Celibacy, revelations, and reincarnated lamas contestation and synthesis in the growth of monasticism at Katok Monastery from the 17th through 19th centuries
Ronis, Jann Michael, Department of Religious Studies, University of Virginia
Germano, David, Department of Religious Studies, University of Virginia
Hudson, Clarke, Department of Religious Studies, University of Virginia
Schaeffer, Kurtis, Department of Religious Studies, University of Virginia
Sihlé, Nicholas, Department of Anthropology, University of Virginia
This is a study of Katok Monastery in the Degé region of Kham in eastern Tibet. Katok Monastery was founded in 1159 and is one of the most influential monasteries of the Nyingma sect. The dissertation explores a crisis in the continuity of tradition and administration at Katok as impelled by volatile changes in regional politics and religion during the seventeenth and eighteenth centuries. For the first several hundred years of Katok's distinctive history, its primary self-identification was as a bastion of Nyingma esoteric scriptural traditions translated into the Tibetan language during the imperial period called the Kama. Katok was also a celibate community – at least in terms of its ideals and reputation – for its first several hundred years. The historical analysis of this study begins with a profound transformation of its original administration and religious programs during the midseventeenth century rise of the new Degé kingdom in Kham. This new polity injected itself directly into the life of the monastery by imposing on it a new head lama, Longsel Nyingpo (1625-1692). This lama was not a proponent of the Kama but instead a discoverer of revealed scriptures (Terma). Moreover, he was a non-celibate lama whose successor was his biological son.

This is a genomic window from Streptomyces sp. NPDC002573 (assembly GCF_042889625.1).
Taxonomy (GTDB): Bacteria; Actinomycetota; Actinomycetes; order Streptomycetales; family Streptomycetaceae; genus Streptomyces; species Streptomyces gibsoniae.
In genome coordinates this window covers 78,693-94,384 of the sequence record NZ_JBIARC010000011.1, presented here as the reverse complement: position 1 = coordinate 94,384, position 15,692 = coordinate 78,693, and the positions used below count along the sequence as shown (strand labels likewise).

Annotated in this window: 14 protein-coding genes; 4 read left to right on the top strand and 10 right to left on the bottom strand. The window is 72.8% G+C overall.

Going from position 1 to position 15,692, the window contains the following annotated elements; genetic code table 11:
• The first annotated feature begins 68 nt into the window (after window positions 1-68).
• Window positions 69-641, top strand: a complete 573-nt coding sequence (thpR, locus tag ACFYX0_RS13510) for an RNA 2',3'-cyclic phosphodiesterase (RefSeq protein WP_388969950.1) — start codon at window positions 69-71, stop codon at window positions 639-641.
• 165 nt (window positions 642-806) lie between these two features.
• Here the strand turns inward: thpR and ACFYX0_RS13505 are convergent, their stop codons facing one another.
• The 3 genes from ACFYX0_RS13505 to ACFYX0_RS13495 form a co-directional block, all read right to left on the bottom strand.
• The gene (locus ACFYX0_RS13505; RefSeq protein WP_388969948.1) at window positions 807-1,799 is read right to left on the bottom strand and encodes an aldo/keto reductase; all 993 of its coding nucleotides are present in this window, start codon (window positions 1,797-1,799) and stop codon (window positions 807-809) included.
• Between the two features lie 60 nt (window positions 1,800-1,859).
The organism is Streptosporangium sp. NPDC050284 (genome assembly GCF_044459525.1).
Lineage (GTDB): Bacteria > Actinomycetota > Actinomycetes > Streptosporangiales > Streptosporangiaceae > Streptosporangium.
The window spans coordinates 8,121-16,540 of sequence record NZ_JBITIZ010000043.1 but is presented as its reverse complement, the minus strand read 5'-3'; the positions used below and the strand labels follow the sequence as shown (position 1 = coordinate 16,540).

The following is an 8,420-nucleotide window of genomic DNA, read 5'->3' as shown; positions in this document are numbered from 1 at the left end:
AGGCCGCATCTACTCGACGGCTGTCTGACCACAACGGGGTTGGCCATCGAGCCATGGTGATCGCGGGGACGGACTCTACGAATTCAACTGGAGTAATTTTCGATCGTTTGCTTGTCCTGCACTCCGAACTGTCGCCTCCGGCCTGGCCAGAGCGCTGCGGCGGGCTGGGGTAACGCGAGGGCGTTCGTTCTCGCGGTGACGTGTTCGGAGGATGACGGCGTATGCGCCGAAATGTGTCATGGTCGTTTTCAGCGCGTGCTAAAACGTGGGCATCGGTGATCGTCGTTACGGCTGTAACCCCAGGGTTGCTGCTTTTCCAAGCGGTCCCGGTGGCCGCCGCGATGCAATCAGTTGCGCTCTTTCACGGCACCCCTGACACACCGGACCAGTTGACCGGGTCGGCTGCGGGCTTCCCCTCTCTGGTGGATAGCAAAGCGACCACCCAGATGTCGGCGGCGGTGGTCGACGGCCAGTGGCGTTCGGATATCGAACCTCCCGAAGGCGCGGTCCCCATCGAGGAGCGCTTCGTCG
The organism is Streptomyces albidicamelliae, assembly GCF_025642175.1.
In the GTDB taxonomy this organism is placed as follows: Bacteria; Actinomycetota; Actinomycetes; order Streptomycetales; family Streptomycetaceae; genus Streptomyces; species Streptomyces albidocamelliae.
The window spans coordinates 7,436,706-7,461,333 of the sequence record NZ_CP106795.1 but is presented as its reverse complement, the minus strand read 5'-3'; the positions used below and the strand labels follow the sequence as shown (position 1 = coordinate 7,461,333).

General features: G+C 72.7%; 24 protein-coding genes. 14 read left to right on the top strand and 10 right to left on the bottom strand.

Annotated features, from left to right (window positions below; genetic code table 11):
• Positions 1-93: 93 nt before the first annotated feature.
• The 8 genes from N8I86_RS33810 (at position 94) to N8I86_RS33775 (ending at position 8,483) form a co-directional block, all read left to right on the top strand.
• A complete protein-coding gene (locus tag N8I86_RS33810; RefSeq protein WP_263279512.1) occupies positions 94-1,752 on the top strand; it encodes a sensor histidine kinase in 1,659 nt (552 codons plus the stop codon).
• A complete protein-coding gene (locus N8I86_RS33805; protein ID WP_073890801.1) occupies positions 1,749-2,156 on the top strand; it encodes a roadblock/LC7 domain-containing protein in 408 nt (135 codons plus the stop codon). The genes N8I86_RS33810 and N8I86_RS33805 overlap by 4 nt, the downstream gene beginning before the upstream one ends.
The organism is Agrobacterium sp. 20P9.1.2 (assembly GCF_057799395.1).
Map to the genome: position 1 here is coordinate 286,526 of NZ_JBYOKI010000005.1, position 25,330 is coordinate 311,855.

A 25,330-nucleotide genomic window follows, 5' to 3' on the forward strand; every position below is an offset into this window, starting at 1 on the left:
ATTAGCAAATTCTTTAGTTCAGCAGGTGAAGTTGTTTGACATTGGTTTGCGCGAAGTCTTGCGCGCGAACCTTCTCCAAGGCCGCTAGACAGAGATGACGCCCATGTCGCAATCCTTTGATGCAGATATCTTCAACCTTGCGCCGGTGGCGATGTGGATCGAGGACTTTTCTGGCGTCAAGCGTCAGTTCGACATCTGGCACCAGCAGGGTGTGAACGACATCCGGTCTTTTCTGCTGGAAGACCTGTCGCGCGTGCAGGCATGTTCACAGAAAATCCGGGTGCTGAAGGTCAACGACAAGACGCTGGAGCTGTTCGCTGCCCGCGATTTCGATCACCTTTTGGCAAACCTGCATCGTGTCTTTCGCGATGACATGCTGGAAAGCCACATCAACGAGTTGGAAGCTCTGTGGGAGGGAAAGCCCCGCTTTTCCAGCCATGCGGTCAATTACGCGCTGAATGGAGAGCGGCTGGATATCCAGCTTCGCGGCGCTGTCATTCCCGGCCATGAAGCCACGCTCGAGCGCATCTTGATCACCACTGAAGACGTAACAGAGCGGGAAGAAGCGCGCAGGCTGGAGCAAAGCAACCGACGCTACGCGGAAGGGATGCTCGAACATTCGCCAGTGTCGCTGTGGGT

The dissertation thus begins with a rupture with the past and traces the reverberations that rippled through the monastery as the changes introduced by this lama were variously challenged, altered, and codified. Broader developments within the Nyingma School and the Degé kingdom also impacted the cultural and administrative life of the monastery, such that the vicissitudes of Katok provide important glimpses into the religious history of the region overall. By the early nineteenth century the monastery's administration and curricula had been thoroughly reformulated in such a way that both the Kama and the revelations of Longsel Nyingpo were integrated into the core liturgical and scholastic programs at the monastery, and celibate monasticism was revived. Additionally, new institutional and educational practices originating outside the monastery – especially the recognition of reincarnated lamas, the revival of monasticism, and the study of the literary arts – were also firmly incorporated into the monastery.
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PHD (Doctor of Philosophy)
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